Embraer Defense & Security redelivered the first modernized A-1M (AMX) fighter jet to the Brazilian Air Force (FAB). The modernization of the A-1 (built during the 1980s under a Brazilian-Italian cooperation) include structural refurbishment extending the fighter’s operational life through 2025. The modernization was performed at Embraer’s industrial plant in Gavião Peixoto, in São Paulo. The A-1M program provides for refurbishing and modernizing 43 subsonic AMX jets, 16 of which are already at the Company’s facilities.
The A-1M fighter jet serves the FAB mainly in the ground attack role, performing air-to-ground attack, bombing, tactical air support and reconnaissance missions. “The A-1 fighter jets are fundamental elements for the defense of Brazil, including its territorial coastal waters. We have been very successful in using this aircraft on such highly complex operations as the Cruzex and Red Flag exercises. Its modernization presents a big gain in capability, along with adequate cost-benefit, and, once again, it shows the value of the Nation’s industry” Aeronautics Commander, Air Force General Juniti Saito commented.
It also includes a comprehensive avionics upgrade, upgrading the jet’s navigation, weaponry, oxygen generation, radar and electronic countermeasures (ECM) capabilities. The avionic upgrade will streamlining the A-1 with F-5M and A-29 Super Tucanos operating with the FAB. According to Embraer, such standardization assists with the adaptation period of the pilots, improved fleet management policy, better output in terms of flight hours, and reduced maintenance and operating costs. The program also includes the delivery of mission planning and debriefing stations, to be deployed at the squadron level, supporting training and improving pilot proficiency.
PZL-Świdnik, and Agusta-Westland have introduced the SW-4 SOLO Rotorcraft Unmanned Aerial System (RUAS) based on the PZL’s SW-4 light single engine helicopter. The unmanned ‘Optionally Piloted Helicopter’ (OPH) variant of the helicopter was displayed this week at the MSPO exhibition in Kielce, Poland. SOLO is based on a close collaboration between PZL-Świdnik and AgustaWestland.
The system will be used under the RWUAS (Rotary Wing Unmanned Air System) Capability Concept Demonstrator (CCD) programme, pursued by the Royal Navy, evaluating the utility of a conceptual multi-role UAV for the UK Royal Navy. A contract covering this evaluation has been awarded to AgustaWestland by the UK Ministry of Defence. The SW-4 SOLO is powered by a single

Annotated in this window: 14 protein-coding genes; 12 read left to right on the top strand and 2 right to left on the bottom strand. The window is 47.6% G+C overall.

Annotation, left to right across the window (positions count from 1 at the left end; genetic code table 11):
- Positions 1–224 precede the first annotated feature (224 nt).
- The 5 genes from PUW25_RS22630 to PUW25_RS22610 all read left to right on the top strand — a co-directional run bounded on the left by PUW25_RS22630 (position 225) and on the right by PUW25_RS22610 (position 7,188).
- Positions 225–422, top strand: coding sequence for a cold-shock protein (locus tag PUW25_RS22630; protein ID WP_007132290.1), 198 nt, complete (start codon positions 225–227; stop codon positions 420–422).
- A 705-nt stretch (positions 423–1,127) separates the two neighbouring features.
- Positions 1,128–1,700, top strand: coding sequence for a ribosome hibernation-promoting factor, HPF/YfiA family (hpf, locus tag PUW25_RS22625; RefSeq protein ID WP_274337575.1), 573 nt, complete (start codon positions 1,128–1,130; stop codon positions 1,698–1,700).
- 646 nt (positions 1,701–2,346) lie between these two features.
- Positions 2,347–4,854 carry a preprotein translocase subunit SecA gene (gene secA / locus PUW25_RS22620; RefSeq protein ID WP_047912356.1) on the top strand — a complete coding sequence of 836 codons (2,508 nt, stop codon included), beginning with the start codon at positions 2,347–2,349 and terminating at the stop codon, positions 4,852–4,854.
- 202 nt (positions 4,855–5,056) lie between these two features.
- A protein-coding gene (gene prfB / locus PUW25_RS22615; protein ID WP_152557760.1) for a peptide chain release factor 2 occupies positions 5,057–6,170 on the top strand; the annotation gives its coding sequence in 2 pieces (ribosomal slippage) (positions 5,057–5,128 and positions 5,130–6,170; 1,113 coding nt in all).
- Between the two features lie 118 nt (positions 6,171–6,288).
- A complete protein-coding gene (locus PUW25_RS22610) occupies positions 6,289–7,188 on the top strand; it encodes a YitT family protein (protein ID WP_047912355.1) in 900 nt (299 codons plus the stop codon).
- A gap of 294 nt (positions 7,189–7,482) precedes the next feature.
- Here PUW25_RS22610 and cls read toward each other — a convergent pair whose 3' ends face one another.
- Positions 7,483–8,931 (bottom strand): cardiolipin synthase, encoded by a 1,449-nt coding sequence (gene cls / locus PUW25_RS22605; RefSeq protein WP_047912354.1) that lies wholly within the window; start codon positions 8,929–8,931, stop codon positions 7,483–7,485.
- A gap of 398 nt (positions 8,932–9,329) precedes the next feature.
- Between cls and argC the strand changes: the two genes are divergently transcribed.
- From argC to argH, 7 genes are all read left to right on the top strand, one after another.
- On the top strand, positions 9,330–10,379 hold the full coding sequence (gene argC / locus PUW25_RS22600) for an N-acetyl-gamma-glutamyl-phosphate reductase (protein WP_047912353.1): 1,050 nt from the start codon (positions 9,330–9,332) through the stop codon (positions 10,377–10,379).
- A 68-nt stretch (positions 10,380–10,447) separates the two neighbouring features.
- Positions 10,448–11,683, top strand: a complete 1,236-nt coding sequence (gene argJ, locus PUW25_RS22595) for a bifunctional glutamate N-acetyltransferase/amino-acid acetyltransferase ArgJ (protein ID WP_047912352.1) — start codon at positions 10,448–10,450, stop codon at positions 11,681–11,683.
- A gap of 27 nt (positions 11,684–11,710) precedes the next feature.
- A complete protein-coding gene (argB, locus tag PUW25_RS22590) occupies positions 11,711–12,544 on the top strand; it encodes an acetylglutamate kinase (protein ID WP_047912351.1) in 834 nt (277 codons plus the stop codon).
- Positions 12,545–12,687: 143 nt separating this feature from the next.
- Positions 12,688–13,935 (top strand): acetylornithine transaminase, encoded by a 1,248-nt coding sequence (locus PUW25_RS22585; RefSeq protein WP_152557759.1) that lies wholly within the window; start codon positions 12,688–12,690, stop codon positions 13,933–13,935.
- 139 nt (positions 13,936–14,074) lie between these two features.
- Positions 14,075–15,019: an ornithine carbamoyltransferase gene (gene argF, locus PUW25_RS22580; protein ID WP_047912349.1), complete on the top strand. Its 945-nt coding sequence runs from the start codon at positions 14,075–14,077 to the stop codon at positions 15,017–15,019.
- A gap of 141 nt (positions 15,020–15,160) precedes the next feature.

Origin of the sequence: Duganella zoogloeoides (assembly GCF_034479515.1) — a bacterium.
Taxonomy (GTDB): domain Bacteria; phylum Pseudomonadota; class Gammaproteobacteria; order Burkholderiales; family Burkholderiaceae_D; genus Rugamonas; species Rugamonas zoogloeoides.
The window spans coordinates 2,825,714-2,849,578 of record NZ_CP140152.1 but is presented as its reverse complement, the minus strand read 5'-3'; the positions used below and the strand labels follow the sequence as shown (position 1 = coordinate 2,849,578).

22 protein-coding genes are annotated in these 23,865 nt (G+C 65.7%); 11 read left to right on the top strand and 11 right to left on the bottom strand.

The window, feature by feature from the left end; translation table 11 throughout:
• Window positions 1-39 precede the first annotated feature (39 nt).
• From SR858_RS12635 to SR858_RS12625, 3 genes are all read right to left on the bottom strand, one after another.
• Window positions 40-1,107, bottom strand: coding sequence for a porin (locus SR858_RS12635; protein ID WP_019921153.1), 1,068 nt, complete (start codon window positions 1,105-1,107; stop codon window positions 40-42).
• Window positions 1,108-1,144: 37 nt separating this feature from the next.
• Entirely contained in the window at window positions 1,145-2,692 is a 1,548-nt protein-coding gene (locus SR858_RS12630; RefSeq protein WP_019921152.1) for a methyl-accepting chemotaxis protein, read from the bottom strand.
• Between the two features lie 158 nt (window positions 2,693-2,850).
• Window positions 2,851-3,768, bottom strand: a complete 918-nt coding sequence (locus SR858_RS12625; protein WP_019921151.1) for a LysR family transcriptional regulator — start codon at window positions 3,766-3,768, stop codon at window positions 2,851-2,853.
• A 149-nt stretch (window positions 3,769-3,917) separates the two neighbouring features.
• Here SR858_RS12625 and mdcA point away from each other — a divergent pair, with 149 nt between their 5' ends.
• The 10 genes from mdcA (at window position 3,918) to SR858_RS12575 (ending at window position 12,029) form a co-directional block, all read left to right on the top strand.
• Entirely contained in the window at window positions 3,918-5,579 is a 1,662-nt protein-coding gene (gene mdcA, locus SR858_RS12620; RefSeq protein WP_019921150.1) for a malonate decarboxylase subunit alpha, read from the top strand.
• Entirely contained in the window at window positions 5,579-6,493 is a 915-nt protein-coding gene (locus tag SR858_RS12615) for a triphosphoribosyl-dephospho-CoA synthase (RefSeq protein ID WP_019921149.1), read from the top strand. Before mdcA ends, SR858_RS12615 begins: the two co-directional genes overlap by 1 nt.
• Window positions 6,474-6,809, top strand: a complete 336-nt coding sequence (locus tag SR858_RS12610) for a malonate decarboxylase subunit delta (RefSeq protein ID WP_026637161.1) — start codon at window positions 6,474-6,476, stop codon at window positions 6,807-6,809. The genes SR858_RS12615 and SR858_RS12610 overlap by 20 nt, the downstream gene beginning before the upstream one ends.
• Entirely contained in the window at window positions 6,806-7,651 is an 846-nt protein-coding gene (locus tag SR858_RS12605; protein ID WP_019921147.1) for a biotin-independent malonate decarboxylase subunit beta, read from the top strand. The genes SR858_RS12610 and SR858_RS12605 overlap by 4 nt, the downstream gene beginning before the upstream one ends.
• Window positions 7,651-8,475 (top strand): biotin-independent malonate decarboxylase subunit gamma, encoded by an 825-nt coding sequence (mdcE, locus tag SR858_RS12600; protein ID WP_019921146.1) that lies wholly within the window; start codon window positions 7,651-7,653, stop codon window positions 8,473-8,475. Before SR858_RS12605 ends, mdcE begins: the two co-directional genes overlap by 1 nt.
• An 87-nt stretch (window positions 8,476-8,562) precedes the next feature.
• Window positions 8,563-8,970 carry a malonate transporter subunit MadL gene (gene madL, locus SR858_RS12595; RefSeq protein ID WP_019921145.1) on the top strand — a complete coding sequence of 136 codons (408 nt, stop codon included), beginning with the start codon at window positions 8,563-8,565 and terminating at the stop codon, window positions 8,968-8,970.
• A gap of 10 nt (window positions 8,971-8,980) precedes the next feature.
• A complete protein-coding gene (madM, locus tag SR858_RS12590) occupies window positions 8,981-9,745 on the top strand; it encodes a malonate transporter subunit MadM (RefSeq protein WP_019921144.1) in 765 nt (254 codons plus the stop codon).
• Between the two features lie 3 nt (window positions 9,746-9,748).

The SW-4 has entered operational service with the Polish Armed Forces in 2002. Photo: PZL-Świdnik[/caption]Allison 250C20R/2 turboshaft engine driving a three blade main rotor and two blade tail rotor. This engine delivers a maximum power of 335kW (450shp) (283kW/380shp max continuous rated.) The maximum takeoff weight is 1.8 tons (3,968 lbs).
Designed for both unmanned and piloted operations, SW-4 SOLO would provide users with maximum operational flexibility, performing intelligence, surveillance and reconnaissance, missions as well as cargo re-supply at sea. In piloted configuration, the SW-4 can undertake a number of activities, including transportation of personnel, surveillance and intervention. It can be fitted with a comprehensive mission equipment package, including search, communications/intelligence systems and armament. As an optionally piloted platform, the helicopter can carry a pilot and four passengers, for utility transport and training. The SW-4 helicopter made its first flight in 1996 and was introduced into operational service with the Polish Armed Force in 2002. The SW-4 RUAS prototype was announced in 2010. The first prototype was displayed in public 2012 and was expected to fly in the piloted configuration in that year, moving to unmanned flight in 2013. However, until early September 2013 no announcements on such milestones have been released.